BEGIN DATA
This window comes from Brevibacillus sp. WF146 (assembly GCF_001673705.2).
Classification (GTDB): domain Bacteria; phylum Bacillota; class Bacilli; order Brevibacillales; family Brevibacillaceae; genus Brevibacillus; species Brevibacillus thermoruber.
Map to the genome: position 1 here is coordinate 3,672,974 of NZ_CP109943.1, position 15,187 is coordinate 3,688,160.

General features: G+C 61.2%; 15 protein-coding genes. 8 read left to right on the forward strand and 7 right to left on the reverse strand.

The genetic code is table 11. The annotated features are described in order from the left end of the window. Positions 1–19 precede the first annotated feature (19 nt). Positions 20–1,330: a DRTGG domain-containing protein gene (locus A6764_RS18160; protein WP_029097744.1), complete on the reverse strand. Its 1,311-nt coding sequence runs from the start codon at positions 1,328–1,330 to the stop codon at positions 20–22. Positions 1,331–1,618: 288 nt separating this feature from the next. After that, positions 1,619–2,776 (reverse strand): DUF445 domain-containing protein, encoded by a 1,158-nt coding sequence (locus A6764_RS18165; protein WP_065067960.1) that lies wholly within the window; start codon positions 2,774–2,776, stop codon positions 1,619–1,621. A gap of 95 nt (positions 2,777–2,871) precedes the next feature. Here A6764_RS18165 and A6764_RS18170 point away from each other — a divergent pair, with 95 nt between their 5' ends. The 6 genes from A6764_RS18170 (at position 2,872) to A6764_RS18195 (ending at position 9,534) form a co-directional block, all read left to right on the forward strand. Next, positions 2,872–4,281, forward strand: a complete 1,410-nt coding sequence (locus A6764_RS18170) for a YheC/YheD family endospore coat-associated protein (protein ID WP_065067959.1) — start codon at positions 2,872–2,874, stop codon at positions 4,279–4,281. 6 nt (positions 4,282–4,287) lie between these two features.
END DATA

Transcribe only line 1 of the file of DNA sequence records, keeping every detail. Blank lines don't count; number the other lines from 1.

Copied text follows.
This window comes from Brevibacillus sp. WF146 (assembly GCF_001673705.2).